The plan would have had Israeli troops withdraw from the Palestinian territories and a nation to be created in 2017.
Jordan sponsored the vote and several large countries voted in favor including China, France, and Russia. The United States and Australia both voted against the measure. If the measure were to pass, Bruce Levenson knows that without a doubt the United States is likely to have vetoed the measure, as it can do as a member of the permanent council who can block any resolution.
Israel Nitzan, from ironically, Israel, noted that Palestine cannot bully or agitate its way to statehood and should follow the normal path to statehood that other nations do, which is done in concordance with accepted practices.
Palestine was voted in November 2012 to be considered a non-member observer state which was an upgrade of its status and provided some legitimacy to its statehood.
Recently, the Myanmar Traditional Boxing Federation announced that in 2015, it will make a renewed effort to rewrite the rules governing the sport of traditional boxing in Myanmar (formerly “Burma”) in order to permit its membership to attain a recognized professional status internationally.
According to Jared Haftel and lulu.com, Many amateur leagues in Myanmar conduct traditional boxing as a sport. The Myanmar Traditional Boxing Federation indicated that experts in sports medicine will furnish advice in overhauling the existing rules and guidelines for traditional Myanmar boxing matches.
Boxing has been a very popular sport in Myanmar for centuries. During previous eras, the sometimes violent boxing matches were generally conducted on sandy terrain, not in formal boxing rings. Many amateur leagues pursue traditional boxing as a sport in Myanmar at the present time.
Eigg Island, off the coast of Scotland, is working hard towards its goal of being 100% self-sustainable. The imitative, that was begun in 2008 is about to come to fruition in the new year. The Island cut ties with the United Kingdom in 1997, and since then they’ve created a self-sustaining society that wants for very little.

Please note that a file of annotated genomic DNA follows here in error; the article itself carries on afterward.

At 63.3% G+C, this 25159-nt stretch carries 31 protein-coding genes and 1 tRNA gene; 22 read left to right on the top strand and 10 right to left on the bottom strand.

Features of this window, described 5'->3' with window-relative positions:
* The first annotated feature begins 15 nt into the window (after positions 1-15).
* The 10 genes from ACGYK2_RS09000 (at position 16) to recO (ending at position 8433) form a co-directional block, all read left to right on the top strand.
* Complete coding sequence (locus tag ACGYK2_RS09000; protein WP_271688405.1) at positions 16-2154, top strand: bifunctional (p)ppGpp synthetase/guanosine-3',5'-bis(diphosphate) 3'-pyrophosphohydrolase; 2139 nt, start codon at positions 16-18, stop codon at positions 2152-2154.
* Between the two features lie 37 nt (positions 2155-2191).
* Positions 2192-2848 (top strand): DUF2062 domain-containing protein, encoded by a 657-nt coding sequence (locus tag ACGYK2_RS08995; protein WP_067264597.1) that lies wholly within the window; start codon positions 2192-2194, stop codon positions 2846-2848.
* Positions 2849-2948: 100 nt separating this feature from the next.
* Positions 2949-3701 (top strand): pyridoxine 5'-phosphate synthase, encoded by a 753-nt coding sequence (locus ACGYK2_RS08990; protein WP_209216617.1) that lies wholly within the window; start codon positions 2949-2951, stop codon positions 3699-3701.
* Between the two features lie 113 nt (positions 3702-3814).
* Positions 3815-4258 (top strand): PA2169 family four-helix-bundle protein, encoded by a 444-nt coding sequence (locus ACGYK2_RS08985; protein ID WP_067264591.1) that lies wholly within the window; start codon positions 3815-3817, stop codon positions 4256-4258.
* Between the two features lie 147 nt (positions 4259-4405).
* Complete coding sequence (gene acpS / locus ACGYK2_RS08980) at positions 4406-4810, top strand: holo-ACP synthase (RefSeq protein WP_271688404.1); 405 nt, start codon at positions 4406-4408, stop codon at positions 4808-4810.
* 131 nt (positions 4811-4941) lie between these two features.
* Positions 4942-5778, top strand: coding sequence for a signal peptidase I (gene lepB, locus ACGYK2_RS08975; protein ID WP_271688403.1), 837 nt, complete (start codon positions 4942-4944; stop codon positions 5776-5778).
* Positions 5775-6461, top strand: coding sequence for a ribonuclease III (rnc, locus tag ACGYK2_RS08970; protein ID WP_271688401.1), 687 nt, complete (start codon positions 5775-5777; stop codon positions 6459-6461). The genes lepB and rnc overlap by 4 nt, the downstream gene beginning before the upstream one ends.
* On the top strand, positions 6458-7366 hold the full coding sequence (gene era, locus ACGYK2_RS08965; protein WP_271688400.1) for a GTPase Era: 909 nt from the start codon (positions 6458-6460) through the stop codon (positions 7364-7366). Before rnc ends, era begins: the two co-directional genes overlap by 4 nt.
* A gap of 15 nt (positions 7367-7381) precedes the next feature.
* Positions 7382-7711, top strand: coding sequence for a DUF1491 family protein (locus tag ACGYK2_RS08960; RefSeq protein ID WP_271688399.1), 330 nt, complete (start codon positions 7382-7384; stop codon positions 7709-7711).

They switched on a 2.64 million electricity grid in 2008 that cut their ties with the United Kingdom, for good. Because large power companies would not service the small island, they simply created their own system, which utilizes the abundant sun, water and wind that are found on the island.
Resident have worked hard at sustainability, utilizing limited fossil fuels and capping electric output to just 5 kilowatts per home, and 10 kilowatts per business. They are also utilizing renewable resources, which accounts for 90% of all energy utilized on the island.
They also utilize their fishing prowess to feed their residents and heating is free in public spaces. The island and its residents have taken to sustainability in spades, and have set forth a precedent that the rest of the world can follow. They have shown, by and large, that sustainability is, in fact, attainable.
Eigg’s initiative has worked so seamlessly because residents like Gianfrancesco Geno have a vested interest in the health and wellness of the land. They banned together in 1997, states a post on jusbrasil.com.br, to buy the property that the island sits on.
While Eigg is a bit Utopian, and it is unlikely to be replicated in larger areas, their example can be utilized in larger cities to a certain extent.
As reported in BuzzFeed, the internet connection that North Korea lost with the world came back on Monday following a more than nine hour collapse which many believe resulted from a cyberattack.
As many cyerbsecurity experts know, North Korea’s internet connection was spotty during the 24 hour period that preceded the outage. Keith Mann reports that although North Korea’s internet occasionally suffers from failures, the distinct consistency of the recent outage caused cybersecurity expert Doug Madory to conclude that the severed internet connectivity constituted “some sort of attack,” according to Twitter.
According to reports, the internet connectivity outage lasted approximately nine hours and 31 minutes. This is consistent with a DDoS attack on their routers.” Madory went on to state “I haven’t seen such a steady beat of routing instability and outages in KP before.”
A recent surge in tourism to Antarctica could prove deadly for native inhabitants, namely the penguin. Just 200 years ago Antarctica was so barren and remote that it received very few visitors. Globalization and transportation in the modern world has made this remote outpost more accessible than ever.
The main culprit may be tourist’s boots. One group of researchers identified a number of fecal pathogens found when testing the boots of tourists. These pathogens could be easily transferred when the tourists slosh through the snow.
Some scientists aren’t buying the theory though. Tourism companies are incredibly strict regarding what tourists are allowed to bring with them on their trips.
Dr. Daniel Amen says humans aren’t the only tourists visiting Antarctica. Migratory animals may also be to blame. The warming climate is providing a more attractive location for migration than ever before.
No matter who is to blame, the results are the same. Penguins are becoming sick much more than ever before.